Harecastle Tunnel on the Trent and Mersey also used electric tugs albeit
battery powered.

Nick
--
We will be restoring normality as soon as we are sure what is normal anyway.
- Douglas Adams
Mike McMillan
2021-07-25 13:40:58 UTC
Reply
Permalink
Post by Penny
scrawled in the dust...
Post by Chris J Dixon
Post by Penny
I was thinking maybe trolley-bus-style overhead lines above motorways would
work, although fitting the pick-up bits* to smaller cars would be a
challenge. They wouldn't be able to overtake, of course, but could run as a
sort of road train, in their own lane.
* technical term
There have already been experiments with goods vehicles using
such a scheme
<https://www.scania.com/uk/en/truckeast/experience/news/2018/08/electric-truck-trials.html>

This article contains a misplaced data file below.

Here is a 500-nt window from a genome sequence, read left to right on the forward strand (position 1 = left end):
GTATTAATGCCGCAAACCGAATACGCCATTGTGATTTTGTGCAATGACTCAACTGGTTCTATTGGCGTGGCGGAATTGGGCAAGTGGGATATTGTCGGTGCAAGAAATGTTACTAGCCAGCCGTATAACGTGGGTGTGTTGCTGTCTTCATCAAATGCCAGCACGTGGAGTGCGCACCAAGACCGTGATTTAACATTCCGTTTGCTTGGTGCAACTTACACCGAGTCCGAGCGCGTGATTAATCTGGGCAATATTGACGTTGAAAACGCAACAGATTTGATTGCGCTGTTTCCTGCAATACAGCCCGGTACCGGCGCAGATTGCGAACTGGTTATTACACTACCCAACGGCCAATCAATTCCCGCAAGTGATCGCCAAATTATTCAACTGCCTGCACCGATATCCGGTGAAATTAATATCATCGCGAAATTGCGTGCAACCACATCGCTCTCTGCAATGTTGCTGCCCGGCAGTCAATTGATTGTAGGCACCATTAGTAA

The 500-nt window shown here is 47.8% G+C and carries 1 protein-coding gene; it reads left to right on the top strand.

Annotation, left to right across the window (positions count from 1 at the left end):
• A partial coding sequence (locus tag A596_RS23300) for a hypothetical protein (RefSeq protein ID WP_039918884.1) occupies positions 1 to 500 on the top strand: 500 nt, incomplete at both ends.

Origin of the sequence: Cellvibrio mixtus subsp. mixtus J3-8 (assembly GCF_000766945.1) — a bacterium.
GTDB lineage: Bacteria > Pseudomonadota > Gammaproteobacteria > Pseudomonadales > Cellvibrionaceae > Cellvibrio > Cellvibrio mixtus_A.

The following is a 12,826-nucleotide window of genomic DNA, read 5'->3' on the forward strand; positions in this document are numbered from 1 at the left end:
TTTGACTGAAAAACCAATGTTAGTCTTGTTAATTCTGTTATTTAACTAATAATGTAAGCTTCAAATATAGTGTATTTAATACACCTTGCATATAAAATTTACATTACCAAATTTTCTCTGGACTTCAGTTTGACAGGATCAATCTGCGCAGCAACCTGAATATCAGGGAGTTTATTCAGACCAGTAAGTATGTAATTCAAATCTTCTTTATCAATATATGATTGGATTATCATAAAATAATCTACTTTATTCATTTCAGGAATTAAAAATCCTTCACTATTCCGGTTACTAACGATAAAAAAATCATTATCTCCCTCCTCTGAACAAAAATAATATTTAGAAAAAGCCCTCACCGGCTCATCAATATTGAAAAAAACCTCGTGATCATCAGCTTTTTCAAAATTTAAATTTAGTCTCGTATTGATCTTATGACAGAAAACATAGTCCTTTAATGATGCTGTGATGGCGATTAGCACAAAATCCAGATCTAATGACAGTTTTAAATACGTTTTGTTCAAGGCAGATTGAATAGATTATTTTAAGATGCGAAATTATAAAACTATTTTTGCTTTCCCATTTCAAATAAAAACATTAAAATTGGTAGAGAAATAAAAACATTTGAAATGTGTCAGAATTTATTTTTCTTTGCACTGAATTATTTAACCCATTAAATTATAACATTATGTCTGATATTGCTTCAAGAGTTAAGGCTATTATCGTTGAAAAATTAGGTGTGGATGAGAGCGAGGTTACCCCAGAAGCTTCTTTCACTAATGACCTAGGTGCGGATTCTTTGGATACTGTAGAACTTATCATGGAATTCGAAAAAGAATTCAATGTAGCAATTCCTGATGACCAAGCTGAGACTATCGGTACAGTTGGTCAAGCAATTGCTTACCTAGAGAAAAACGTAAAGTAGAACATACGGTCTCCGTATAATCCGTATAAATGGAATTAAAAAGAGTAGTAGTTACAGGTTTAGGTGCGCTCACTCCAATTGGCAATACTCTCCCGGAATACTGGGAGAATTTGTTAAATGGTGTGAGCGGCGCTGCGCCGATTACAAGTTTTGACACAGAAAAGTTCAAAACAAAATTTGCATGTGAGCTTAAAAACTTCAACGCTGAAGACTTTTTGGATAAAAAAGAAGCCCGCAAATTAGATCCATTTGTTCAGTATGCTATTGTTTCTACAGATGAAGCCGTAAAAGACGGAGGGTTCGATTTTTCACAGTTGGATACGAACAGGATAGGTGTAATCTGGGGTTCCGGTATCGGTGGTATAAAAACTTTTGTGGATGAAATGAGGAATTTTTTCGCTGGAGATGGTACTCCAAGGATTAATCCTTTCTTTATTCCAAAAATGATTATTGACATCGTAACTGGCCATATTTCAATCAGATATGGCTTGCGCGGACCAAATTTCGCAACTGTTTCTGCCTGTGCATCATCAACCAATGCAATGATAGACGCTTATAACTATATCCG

<https://www.cleanenergywire.org/factsheets/electric-highways-offer-most-efficient-path-decarbonise-trucks>
I've a feeling shifting freight using the actual railways would be a
better, and possibly cheaper, plan.
That’s an idea! I wonder why we didn’t try that decades ago!
--
Toodle Pip, Mike McMillan
Sam Plusnet
2021-07-25 21:54:45 UTC
Reply
Permalink
Post by Penny
scrawled in the dust...
Post by Chris J Dixon
Post by Penny
I was thinking maybe trolley-bus-style overhead lines above motorways would
work, although fitting the pick-up bits* to smaller cars would be a
challenge. They wouldn't be able to overtake, of course, but could run as a
sort of road train, in their own lane.
* technical term
There have already been experiments with goods vehicles using
such a scheme
<https://www.scania.com/uk/en/truckeast/experience/news/2018/08/electric-truck-trials.html>
<https://www.cleanenergywire.org/factsheets/electric-highways-offer-most-efficient-path-decarbonise-trucks>
I've a feeling shifting freight using the actual railways would be a
better, and possibly cheaper, plan.